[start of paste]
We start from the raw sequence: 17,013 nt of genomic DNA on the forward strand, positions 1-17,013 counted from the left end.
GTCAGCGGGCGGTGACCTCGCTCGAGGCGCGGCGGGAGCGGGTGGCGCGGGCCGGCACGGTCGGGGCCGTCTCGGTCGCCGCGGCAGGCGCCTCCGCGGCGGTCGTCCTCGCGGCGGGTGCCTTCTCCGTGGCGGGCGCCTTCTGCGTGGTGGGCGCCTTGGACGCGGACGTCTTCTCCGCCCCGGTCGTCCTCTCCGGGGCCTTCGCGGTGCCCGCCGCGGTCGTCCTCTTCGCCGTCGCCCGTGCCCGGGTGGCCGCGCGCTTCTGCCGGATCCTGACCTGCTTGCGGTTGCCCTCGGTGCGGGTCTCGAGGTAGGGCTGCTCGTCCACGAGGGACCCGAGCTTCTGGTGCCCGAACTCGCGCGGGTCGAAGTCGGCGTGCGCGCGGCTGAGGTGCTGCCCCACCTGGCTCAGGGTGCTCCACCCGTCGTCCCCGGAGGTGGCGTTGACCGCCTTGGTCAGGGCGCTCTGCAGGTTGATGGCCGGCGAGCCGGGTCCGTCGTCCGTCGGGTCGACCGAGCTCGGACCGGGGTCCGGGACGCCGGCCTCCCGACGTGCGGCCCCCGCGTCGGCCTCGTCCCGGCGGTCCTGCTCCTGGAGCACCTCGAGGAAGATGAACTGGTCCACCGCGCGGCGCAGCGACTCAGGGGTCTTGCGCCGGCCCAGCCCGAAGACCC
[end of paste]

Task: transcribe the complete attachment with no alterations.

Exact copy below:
We start from the raw sequence: 17,013 nt of genomic DNA on the forward strand, positions 1-17,013 counted from the left end.
GTCAGCGGGCGGTGACCTCGCTCGAGGCGCGGCGGGAGCGGGTGGCGCGGGCCGGCACGGTCGGGGCCGTCTCGGTCGCCGCGGCAGGCGCCTCCGCGGCGGTCGTCCTCGCGGCGGGTGCCTTCTCCGTGGCGGGCGCCTTCTGCGTGGTGGGCGCCTTGGACGCGGACGTCTTCTCCGCCCCGGTCGTCCTCTCCGGGGCCTTCGCGGTGCCCGCCGCGGTCGTCCTCTTCGCCGTCGCCCGTGCCCGGGTGGCCGCGCGCTTCTGCCGGATCCTGACCTGCTTGCGGTTGCCCTCGGTGCGGGTCTCGAGGTAGGGCTGCTCGTCCACGAGGGACCCGAGCTTCTGGTGCCCGAACTCGCGCGGGTCGAAGTCGGCGTGCGCGCGGCTGAGGTGCTGCCCCACCTGGCTCAGGGTGCTCCACCCGTCGTCCCCGGAGGTGGCGTTGACCGCCTTGGTCAGGGCGCTCTGCAGGTTGATGGCCGGCGAGCCGGGTCCGTCGTCCGTCGGGTCGACCGAGCTCGGACCGGGGTCCGGGACGCCGGCCTCCCGACGTGCGGCCCCCGCGTCGGCCTCGTCCCGGCGGTCCTGCTCCTGGAGCACCTCGAGGAAGATGAACTGGTCCACCGCGCGGCGCAGCGACTCAGGGGTCTTGCGCCGGCCCAGCCCGAAGACCC